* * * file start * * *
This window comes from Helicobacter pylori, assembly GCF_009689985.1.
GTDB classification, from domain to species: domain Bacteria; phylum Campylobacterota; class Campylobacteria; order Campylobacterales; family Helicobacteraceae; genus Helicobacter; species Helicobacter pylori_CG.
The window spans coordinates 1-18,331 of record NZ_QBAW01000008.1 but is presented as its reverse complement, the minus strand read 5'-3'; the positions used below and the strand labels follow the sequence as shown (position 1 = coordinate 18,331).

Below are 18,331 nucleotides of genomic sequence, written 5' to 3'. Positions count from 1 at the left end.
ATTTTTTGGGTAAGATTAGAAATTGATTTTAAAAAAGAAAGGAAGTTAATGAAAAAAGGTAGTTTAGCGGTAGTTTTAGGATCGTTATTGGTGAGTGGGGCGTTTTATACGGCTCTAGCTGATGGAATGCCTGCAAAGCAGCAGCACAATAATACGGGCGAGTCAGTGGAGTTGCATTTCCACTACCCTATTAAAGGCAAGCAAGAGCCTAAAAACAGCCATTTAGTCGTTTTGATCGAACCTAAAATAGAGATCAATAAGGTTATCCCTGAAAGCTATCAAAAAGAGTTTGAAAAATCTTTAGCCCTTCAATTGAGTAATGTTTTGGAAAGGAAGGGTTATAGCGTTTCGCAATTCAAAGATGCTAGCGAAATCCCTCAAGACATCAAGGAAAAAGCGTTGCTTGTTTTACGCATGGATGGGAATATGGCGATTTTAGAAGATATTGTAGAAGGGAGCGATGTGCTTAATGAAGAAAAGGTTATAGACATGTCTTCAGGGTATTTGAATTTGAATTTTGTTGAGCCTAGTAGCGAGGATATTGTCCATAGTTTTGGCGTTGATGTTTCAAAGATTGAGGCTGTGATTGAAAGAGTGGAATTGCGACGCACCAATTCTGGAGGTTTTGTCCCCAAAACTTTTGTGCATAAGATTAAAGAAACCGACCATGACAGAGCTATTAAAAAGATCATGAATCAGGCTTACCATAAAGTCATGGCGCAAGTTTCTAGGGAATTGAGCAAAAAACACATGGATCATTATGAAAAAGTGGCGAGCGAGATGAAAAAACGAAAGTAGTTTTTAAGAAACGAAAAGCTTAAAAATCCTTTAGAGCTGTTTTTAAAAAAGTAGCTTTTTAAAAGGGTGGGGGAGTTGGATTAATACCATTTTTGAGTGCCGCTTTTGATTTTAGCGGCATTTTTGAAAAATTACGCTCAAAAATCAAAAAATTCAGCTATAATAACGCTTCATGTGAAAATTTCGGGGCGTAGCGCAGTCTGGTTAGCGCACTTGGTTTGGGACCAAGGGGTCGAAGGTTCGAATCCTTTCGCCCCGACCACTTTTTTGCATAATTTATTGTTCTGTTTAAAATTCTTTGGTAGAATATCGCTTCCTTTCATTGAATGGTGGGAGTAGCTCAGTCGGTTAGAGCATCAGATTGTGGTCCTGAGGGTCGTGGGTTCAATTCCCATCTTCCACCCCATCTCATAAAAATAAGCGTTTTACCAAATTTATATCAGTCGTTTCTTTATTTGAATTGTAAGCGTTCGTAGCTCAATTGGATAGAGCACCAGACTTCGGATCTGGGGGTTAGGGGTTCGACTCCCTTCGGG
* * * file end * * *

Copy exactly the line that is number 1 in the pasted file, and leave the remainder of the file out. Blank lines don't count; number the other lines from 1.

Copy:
This window comes from Helicobacter pylori, assembly GCF_009689985.1.